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U.S. company settles violations of Ukraine sanctions

U.S. company settles violations of Ukraine sanctions

The U.S. Treasury Department’s Office of Foreign Assets Control (OFAC) today announced that a New Jersey corporation (a “small company with a limited number of employees”) with offices in Texas and California agreed to pay just over $75,000 to settle its potential civil liability for apparent violations of the Ukraine sanctions regulations.

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According to today’s OFAC release [PDF 18 KB], the U.S. company in August 2015 issued invoices relating to the licensing of software and software support services to a Russian energy company (an entity that was eventually listed by OFAC on a sanctions identification list). Although the invoices originally contained payment due dates of between 30 and 70 days from the date of issuance, approximately 70 days after the issuance of the invoices, the Russian company notified the U.S. company that it required certain corrected tax documentation in order to make the payment. The U.S. company took several months to obtain the corrected tax documentation. After receiving the tax documentation, the purchasing entity made the payment on the first invoice (which the U.S. company received in late May 2016, some nine months after its issuance).

From May 2016 to late October 2016, the Russian company made four attempts to remit payment related to the second invoice; each payment was rejected by financial institutions after determining the transaction was prohibited by OFAC’s regulations as debt of greater than 90 days maturity of an entity subject to the Ukraine sanctions regulations and an executive decree. At points during the period associated with these rejected payment attempts, the U.S. company received information from the purchasing entity regarding the rejected transactions.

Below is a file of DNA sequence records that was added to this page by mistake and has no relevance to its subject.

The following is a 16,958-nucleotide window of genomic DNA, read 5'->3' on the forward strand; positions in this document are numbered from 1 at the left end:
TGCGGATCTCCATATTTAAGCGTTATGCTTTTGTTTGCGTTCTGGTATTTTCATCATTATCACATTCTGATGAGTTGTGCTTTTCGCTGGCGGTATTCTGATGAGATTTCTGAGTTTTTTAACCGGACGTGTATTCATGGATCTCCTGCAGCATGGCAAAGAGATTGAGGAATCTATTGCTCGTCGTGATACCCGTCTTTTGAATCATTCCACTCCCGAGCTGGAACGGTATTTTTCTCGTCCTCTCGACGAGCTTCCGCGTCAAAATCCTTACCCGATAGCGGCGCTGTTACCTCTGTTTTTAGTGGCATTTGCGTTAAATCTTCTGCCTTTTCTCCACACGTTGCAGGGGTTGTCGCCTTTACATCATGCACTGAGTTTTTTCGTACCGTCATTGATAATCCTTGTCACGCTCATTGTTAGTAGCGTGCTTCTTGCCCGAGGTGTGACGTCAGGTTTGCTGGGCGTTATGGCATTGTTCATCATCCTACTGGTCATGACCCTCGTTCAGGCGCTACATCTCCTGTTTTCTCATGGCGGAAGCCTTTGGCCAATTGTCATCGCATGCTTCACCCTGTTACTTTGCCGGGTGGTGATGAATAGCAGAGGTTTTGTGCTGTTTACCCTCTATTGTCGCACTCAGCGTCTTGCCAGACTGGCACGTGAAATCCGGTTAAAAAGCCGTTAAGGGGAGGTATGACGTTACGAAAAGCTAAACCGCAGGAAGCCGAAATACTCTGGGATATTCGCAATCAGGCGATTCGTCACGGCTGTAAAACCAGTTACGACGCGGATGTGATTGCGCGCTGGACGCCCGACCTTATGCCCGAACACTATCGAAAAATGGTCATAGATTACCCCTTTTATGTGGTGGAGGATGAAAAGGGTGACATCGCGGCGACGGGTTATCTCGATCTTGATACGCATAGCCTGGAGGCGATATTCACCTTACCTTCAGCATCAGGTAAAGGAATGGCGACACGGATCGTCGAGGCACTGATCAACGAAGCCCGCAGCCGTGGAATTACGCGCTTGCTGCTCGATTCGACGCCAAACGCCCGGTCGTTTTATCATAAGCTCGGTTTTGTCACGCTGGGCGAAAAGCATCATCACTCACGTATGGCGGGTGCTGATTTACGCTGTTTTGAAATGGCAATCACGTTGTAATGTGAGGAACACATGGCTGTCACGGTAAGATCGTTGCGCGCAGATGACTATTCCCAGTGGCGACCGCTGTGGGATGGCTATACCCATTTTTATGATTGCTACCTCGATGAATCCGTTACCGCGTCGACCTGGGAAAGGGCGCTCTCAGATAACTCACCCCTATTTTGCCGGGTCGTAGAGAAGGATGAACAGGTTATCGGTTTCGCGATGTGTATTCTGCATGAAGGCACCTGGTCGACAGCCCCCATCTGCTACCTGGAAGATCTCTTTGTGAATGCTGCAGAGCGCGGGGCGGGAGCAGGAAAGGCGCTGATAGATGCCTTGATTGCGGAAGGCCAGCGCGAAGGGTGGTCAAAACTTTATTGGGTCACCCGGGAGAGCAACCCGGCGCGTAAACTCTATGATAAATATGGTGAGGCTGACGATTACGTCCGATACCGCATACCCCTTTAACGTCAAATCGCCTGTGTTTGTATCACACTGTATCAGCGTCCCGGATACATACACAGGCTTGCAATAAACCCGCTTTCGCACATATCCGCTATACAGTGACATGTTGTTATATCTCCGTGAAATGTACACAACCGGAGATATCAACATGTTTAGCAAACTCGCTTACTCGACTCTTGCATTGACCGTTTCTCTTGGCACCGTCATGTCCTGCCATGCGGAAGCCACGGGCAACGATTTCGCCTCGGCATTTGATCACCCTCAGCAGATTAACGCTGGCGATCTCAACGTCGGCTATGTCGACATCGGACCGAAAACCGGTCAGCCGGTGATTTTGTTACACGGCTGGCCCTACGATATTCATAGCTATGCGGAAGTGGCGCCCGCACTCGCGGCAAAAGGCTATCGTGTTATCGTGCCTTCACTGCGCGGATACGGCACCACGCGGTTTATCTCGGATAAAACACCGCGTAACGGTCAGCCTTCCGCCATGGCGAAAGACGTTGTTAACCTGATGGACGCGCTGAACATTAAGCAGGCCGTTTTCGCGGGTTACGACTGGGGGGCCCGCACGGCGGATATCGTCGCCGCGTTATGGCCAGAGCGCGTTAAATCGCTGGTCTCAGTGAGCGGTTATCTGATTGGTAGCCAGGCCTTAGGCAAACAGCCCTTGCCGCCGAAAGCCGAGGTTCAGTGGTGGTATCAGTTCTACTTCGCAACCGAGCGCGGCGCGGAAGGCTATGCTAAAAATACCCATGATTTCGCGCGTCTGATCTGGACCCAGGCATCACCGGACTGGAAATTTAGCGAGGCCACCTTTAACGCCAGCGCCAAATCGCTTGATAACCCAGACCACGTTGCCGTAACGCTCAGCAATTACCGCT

OFAC identified the U.S. company as having transacted or dealt in new debt of greater than 90-days maturity of an entity on the sanctions identification list. OFAC further determined that the U.S. corporation did not voluntary self-disclose the apparent violations to OFAC, and the apparent violations constitute a non-egregious case.

 

For more information on this topic or to learn more about KPMG’s Trade & Customs Services, contact:

Doug Zuvich
Partner and Global Practice Leader
T: 312-665-1022
E: dzuvich@kpmg.com

John L. McLoughlin
Principal and East Coast Leader
T: 267-256-2614
E: jlmcloughlin@kpmg.com

Andy Siciliano
Partner and National Practice Leader
T: 631-425-6057
E: asiciliano@kpmg.com

Luis (Lou) Abad
Principal, Washington National Tax
T: 212-954-3094
E: labad@kpmg.com

Irina Vaysfeld
Principal
T: 212-872-2973
E: ivaysfeld@kpmg.com

Amie Ahanchian
Managing Director
T: 202-533-3247
E: aahanchian@kpmg.com

Robert Waldrop
Principal
T: 212-954-8117
E: rwaldrop@kpmg.com

Gisele Belotto
Managing Director
T: 305-913-2779
E: gbelotto@kpmg.com

Christopher Young
Principal
T: 312-665-3229
E: christopheryoung@kpmg.com

Andy Doornaert
Managing Director
T: 313-230-3080
E: adoornaert@kpmg.com

George Zaharatos
Principal
T: 404-222-3292
E: gzaharatos@kpmg.com

Jessica Libby
Managing Director
T: 612-305-5533
E: jlibby@kpmg.com

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